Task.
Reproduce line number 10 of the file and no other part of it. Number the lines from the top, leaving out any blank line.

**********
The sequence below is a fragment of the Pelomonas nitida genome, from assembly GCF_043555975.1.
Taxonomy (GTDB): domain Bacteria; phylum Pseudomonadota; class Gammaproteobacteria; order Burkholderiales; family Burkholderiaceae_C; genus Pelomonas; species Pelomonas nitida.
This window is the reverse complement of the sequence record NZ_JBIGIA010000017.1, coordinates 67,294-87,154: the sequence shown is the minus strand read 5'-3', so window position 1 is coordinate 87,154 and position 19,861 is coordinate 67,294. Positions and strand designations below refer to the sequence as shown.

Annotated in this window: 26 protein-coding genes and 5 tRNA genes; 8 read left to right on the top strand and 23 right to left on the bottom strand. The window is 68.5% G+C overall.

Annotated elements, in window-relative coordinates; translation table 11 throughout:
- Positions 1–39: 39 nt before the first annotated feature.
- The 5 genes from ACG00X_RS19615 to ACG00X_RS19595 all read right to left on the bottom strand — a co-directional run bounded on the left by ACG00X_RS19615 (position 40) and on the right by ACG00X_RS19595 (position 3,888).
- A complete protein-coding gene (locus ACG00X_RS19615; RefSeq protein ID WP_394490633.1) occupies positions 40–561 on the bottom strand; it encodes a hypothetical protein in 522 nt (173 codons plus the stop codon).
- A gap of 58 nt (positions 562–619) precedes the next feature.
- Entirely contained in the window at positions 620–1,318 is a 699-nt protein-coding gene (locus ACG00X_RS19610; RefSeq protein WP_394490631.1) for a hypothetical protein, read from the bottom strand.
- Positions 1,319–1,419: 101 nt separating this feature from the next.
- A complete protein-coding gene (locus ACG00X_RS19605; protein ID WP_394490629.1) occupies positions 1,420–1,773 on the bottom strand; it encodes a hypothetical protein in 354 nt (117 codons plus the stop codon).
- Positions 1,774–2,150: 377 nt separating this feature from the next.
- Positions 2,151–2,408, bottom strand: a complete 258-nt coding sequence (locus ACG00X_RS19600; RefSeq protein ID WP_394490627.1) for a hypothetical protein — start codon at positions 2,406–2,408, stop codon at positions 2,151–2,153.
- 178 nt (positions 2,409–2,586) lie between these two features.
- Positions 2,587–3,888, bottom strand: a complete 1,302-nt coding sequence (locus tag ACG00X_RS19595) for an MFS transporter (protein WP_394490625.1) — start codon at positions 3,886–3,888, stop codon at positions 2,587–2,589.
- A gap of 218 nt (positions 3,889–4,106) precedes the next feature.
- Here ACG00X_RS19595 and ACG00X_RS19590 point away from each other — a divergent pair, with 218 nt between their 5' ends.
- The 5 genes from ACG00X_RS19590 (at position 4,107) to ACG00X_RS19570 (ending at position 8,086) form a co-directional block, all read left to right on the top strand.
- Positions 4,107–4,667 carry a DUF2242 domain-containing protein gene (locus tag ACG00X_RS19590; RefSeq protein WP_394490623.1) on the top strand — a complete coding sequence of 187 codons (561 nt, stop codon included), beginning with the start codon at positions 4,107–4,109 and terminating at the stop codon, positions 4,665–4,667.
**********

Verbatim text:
- Entirely contained in the window at positions 620–1,318 is a 699-nt protein-coding gene (locus ACG00X_RS19610; RefSeq protein WP_394490631.1) for a hypothetical protein, read from the bottom strand.